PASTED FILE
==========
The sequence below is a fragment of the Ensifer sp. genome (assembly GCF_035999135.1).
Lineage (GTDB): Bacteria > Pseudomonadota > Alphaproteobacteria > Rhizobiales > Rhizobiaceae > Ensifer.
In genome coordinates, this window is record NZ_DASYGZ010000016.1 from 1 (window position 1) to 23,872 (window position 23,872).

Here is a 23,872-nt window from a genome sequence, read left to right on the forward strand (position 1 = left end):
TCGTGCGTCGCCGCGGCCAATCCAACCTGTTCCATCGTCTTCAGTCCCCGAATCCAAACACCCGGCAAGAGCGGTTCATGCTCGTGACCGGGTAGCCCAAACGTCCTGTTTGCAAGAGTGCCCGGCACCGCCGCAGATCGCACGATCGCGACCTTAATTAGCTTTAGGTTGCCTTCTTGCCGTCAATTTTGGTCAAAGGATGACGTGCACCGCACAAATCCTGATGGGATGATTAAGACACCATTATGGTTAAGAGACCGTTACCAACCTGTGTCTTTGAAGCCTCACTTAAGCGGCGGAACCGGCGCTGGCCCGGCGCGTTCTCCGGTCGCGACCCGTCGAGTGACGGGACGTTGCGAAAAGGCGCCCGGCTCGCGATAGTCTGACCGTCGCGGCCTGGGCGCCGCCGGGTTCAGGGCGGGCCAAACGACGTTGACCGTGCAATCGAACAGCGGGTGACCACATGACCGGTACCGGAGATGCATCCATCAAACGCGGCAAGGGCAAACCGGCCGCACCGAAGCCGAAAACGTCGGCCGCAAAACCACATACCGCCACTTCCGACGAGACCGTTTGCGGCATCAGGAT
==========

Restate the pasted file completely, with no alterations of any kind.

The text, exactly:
The sequence below is a fragment of the Ensifer sp. genome (assembly GCF_035999135.1).
Lineage (GTDB): Bacteria > Pseudomonadota > Alphaproteobacteria > Rhizobiales > Rhizobiaceae > Ensifer.
In genome coordinates, this window is record NZ_DASYGZ010000016.1 from 1 (window position 1) to 23,872 (window position 23,872).

Here is a 23,872-nt window from a genome sequence, read left to right on the forward strand (position 1 = left end):
TCGTGCGTCGCCGCGGCCAATCCAACCTGTTCCATCGTCTTCAGTCCCCGAATCCAAACACCCGGCAAGAGCGGTTCATGCTCGTGACCGGGTAGCCCAAACGTCCTGTTTGCAAGAGTGCCCGGCACCGCCGCAGATCGCACGATCGCGACCTTAATTAGCTTTAGGTTGCCTTCTTGCCGTCAATTTTGGTCAAAGGATGACGTGCACCGCACAAATCCTGATGGGATGATTAAGACACCATTATGGTTAAGAGACCGTTACCAACCTGTGTCTTTGAAGCCTCACTTAAGCGGCGGAACCGGCGCTGGCCCGGCGCGTTCTCCGGTCGCGACCCGTCGAGTGACGGGACGTTGCGAAAAGGCGCCCGGCTCGCGATAGTCTGACCGTCGCGGCCTGGGCGCCGCCGGGTTCAGGGCGGGCCAAACGACGTTGACCGTGCAATCGAACAGCGGGTGACCACATGACCGGTACCGGAGATGCATCCATCAAACGCGGCAAGGGCAAACCGGCCGCACCGAAGCCGAAAACGTCGGCCGCAAAACCACATACCGCCACTTCCGACGAGACCGTTTGCGGCATCAGGAT